dubious positions

The Morning Journal has come out against Ohio Issue 3, which I discuss in detail below.


“Well, of course.” you may say.


“How could any self-respecting paper support this flawed attempt to permit casino-style gambling under the guise of education subsidies.”.


And you would be wrong.


Turns out, the Morning Journal’s only objection to Issue 3 is that it doesn’t permit gambling in Lorain county.


They don’t care about the social, criminal and interpersonal problems that the introduction of dedicated gambling venues may cause.


They aren’t concerned about the state’s sponsorship of special interests.


Nope. They just want Lorain to get a piece of the pie.

3 Replies to “dubious positions”

  1. They probably just feel what most of Ohio does, which is that we’re tired of seeing Indiana, West Virginia and Michigan get the benefits of our people gambling in their state. Meanwhile, Lawrenceburg, Indiana reports that employment is up, capital spending is up and crime is down. I’m sure Lorain just wants the benefits that come with the cost we’re already bearing. I don’t blame them. I hope this thing passes.

  2. Although I don’t think the amendment should pass, I do think Lorain County’s point of view is well-taken. The thing that bothers me the most about Issue 3 is the jerrymandering approach its authors have taken. Instead of proposing a general gambling authorization bill (such as: “Slots are now legal; there will be a total of X operating licenses available that operators can bid for”), Issue 3 presents an unbelievably narrow and monopolistic approach! Why does it specifically authorize gambling in existing horsetracks and two named Cleveland locations? Why not authorize slots in general and establish an oversight board to ensure that the most reliable, professional operators can engage in the practice. Or, if you want it a bit more restricted, why doesn’t the issue simply allow Ohio counties to conduct their own votes on whether to allow gambling at all. That would preserve the right to allow/disallow gambling for individual counties.


  3. cmh1234 – Whether ‘most of Ohio’ feels that Issue 3 is a good idea will be revealed on Nov 7th (or Dec 6th, if things go as smoothly as they did in 2004).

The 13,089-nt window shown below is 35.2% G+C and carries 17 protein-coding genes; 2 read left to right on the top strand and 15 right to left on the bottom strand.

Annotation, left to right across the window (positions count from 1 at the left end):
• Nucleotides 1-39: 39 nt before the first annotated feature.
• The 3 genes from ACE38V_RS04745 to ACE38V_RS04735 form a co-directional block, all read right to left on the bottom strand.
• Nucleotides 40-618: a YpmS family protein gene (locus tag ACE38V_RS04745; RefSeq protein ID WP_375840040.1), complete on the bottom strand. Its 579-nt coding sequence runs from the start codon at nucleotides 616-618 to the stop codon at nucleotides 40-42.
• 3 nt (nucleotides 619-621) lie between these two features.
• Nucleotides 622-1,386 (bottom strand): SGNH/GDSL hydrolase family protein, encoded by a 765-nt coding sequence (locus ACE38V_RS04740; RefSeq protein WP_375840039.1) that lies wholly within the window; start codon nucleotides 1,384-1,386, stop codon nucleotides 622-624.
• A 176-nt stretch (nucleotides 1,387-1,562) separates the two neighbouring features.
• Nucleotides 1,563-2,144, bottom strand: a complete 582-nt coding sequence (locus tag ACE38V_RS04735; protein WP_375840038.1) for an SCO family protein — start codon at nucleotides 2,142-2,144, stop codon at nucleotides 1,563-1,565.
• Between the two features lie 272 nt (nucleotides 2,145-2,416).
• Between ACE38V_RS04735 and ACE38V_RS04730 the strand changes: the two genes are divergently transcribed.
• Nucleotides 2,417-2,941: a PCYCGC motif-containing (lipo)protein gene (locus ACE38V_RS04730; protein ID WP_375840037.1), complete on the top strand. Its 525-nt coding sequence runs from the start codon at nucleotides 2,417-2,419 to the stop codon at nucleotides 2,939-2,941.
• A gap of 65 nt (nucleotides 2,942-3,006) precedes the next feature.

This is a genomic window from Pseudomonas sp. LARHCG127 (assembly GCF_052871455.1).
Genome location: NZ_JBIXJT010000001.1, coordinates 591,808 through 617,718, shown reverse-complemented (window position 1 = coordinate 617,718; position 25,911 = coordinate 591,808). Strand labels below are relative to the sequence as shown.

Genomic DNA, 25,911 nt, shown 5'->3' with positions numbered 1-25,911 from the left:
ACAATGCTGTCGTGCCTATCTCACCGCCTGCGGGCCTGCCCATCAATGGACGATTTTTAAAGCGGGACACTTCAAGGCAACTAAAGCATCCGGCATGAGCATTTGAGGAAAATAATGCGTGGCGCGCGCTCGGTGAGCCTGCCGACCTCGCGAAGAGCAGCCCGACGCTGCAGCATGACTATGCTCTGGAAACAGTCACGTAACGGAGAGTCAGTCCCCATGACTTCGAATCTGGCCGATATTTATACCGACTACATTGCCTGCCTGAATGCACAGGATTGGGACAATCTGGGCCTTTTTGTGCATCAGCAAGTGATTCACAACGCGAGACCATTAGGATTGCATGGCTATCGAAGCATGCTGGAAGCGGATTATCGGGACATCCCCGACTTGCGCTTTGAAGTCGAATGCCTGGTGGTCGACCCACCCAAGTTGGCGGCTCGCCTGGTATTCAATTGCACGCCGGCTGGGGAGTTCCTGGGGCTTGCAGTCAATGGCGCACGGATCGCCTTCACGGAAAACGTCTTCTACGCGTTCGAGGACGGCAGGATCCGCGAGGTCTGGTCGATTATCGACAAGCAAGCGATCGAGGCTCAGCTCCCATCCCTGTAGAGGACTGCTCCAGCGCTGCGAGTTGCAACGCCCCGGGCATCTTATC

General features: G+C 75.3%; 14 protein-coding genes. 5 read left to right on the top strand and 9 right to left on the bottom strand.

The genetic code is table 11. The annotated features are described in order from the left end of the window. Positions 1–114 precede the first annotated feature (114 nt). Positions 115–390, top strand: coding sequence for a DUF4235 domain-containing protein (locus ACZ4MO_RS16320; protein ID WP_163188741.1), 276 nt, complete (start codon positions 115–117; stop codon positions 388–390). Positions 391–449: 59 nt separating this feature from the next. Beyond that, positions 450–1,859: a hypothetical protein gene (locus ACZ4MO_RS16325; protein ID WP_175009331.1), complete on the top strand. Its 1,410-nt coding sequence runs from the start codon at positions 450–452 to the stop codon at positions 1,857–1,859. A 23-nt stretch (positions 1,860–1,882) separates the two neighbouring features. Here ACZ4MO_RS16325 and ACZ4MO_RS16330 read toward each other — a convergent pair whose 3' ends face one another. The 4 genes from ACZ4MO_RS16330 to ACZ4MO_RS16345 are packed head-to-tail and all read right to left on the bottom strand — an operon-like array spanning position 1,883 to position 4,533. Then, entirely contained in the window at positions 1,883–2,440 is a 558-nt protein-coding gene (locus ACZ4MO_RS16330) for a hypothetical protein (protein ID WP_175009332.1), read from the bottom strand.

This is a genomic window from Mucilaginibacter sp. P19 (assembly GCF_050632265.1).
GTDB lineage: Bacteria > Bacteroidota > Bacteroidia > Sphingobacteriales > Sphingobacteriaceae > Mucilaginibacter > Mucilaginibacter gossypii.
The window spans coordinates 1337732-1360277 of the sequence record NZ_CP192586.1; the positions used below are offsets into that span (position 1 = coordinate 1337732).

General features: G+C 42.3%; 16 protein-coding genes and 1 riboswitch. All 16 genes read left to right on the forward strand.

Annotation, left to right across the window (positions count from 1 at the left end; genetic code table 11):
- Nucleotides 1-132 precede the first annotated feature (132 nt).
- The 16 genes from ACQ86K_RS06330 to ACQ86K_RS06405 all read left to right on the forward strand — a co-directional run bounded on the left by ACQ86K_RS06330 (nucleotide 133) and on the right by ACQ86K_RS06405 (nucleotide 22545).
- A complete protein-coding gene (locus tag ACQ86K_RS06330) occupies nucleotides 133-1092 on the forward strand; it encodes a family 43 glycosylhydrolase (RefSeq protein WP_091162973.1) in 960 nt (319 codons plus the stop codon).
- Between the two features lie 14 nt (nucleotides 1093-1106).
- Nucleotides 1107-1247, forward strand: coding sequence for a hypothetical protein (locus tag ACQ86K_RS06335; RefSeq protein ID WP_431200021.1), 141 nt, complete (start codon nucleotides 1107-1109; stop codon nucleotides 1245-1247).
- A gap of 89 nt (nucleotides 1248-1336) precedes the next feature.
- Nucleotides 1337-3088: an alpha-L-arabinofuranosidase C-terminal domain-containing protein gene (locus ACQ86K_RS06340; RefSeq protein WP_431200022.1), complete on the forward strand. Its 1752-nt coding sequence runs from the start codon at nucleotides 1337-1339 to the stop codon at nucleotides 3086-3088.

It is also impossible to compare Lawrenceburg, Indiana, population 4800, to the Cleveland Metropolitan area, where most (if not all) of the lucky recipients of this amendment are located. There are a multitude of studies available examining the effects of gambling on Urban areas. While there are undeniably benefits to the increased tax base and limited decrease in unemployment, other social and economic factors come into play. Increases in divorce, child abuse/neglect, alcoholism, and (of course) gambling addiction are generally accepted as common byproducts of legalized gambling.

    Steve – I agree 100%. The state constitution should not be a repository for pork barrel legislation. What’s good for the goose is necessarily good for the gander, and vice versa. By contractually eliminating the possibility for expansion to areas whose economy could benefit more, our state representative show their true allegiances – the wallets of their wealthy contributors.

    So vote no on Issue 3 because it’s to limited.
    Vote no because is poorly written.
    Vote no for moral or social reasons.
    Vote no because you hate college students.
    Whatever your reasoning, vote no.

Leave a Reply

Your email address will not be published. Required fields are marked *